Had they not put the kibosh on human cloning you can bet your grandmother that we’d have clones running round, or kept in comas for organ harvesting right about now.

  4. reusachtigeMEMBER

    If you’re not doing anything wrong you have nothing to fear from these society strengthening developments.

    • I know with you Reusa it’s tongue-in-cheek all the way. So, at the risk of being too serious…
      Galileo was persecuted by the power-that-was (The Holy Church of Rome).
      “If you’re not doing anything wrong, you have nothing to fear” is bull$h*t.
      Even if you are trying to change the system to be better, you have a lot to fear.
      Sorry for the un-humorous and probably obvious comment

      • Apology accepted, Captain Arthur.

        Well, it is not as if you would be fine as long as you remained obedient to the state!! That would be too easy – we can’t have that.

        No, you will surely be taken to a concentration camp for an inexcusable crime like….. you were the first to stop clapping in your row when our beloved leader was given a fully deserved standing ovation. Never mind that someone in each row has to be the first to stop clapping – that you were the first is irrefutable evidence that you were planning treason. You should thank our leader from the bottom of your heart for his mercy that you are not yet facing a firing squad.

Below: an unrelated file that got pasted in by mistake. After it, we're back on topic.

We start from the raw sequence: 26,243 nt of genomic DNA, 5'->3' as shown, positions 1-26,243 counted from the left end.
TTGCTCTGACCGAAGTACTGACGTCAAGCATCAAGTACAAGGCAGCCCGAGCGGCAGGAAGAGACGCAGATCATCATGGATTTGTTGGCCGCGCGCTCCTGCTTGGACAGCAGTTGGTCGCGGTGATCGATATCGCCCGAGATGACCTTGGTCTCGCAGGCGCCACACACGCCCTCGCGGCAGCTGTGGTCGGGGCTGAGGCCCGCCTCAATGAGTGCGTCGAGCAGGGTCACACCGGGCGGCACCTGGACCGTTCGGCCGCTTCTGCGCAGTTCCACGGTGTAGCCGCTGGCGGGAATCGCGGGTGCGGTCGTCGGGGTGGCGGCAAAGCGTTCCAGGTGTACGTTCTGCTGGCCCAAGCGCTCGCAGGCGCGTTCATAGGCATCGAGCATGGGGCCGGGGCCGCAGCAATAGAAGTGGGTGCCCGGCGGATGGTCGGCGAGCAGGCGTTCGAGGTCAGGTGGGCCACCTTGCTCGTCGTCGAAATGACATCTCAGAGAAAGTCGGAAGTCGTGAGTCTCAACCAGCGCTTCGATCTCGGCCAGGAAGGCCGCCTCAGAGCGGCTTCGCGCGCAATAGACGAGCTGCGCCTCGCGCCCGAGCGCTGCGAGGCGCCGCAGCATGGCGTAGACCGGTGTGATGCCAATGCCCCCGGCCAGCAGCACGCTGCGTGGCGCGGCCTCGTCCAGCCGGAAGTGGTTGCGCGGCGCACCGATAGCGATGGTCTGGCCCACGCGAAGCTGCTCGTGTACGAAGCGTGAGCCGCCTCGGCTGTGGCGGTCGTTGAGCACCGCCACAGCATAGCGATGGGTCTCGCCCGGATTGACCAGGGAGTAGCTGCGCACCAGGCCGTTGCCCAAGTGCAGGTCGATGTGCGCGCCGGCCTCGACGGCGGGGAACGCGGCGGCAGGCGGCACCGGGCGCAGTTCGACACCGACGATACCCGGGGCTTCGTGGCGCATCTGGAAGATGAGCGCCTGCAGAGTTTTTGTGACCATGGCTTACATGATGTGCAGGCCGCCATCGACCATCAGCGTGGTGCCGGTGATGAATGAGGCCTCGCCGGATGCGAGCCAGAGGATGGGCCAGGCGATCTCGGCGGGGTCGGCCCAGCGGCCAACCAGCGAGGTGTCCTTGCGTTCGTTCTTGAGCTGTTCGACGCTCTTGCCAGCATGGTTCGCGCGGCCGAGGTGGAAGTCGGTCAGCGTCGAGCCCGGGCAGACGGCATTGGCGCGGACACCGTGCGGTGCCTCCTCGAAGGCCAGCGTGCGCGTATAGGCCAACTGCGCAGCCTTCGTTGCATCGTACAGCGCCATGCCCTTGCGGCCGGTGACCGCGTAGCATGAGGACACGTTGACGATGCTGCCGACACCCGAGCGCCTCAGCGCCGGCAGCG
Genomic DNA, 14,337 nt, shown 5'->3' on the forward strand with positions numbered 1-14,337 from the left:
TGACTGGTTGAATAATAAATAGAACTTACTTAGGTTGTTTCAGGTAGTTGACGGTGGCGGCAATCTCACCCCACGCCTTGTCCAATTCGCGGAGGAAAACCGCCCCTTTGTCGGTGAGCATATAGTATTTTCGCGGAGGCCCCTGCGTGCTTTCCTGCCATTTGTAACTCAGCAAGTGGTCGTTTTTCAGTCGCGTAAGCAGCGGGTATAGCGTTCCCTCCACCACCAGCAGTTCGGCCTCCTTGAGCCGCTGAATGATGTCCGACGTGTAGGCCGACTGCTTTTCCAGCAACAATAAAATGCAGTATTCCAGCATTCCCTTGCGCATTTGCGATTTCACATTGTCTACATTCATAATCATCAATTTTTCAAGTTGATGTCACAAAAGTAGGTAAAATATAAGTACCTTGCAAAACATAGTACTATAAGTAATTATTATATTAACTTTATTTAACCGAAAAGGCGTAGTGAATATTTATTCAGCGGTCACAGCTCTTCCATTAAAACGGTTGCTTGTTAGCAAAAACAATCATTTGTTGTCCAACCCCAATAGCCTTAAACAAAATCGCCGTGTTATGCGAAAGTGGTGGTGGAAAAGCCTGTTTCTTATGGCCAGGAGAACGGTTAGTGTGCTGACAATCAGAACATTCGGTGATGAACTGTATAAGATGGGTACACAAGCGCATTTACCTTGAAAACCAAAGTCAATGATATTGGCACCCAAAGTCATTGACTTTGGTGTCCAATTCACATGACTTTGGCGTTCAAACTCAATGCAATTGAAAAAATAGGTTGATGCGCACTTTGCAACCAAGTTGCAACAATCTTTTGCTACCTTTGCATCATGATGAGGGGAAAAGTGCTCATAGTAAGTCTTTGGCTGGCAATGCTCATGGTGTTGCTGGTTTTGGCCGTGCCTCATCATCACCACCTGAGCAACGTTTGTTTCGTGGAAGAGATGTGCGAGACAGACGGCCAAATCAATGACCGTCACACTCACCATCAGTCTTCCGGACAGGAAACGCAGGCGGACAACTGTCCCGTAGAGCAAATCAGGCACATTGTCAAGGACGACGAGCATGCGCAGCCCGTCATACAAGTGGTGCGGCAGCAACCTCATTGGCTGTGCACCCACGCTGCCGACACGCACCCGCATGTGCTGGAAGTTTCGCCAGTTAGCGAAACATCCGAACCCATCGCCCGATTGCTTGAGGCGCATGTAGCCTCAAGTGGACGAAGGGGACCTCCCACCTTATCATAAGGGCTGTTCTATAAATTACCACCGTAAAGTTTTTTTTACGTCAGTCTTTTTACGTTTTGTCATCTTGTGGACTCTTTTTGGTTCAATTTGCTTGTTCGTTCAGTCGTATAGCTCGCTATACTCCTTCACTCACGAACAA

5. GunnamattaMEMBER

    Ban it all.

    I think the time for banning it all is long past.  It is up all around the world in a host of little unassuming ways, and part of me thinks that whether we like it or not it is the way we have gone.  Everyone has their photo on their licence, most of us have a host of numbers, identifiers, how many of us are receiving calls from people asking our names dialling in from India or wherever these guys call from to tell us our computer needs repairing. Large numbers of us already load countless selfies on Facebook, or carry about zillions more on mobiles which are routinely tracked.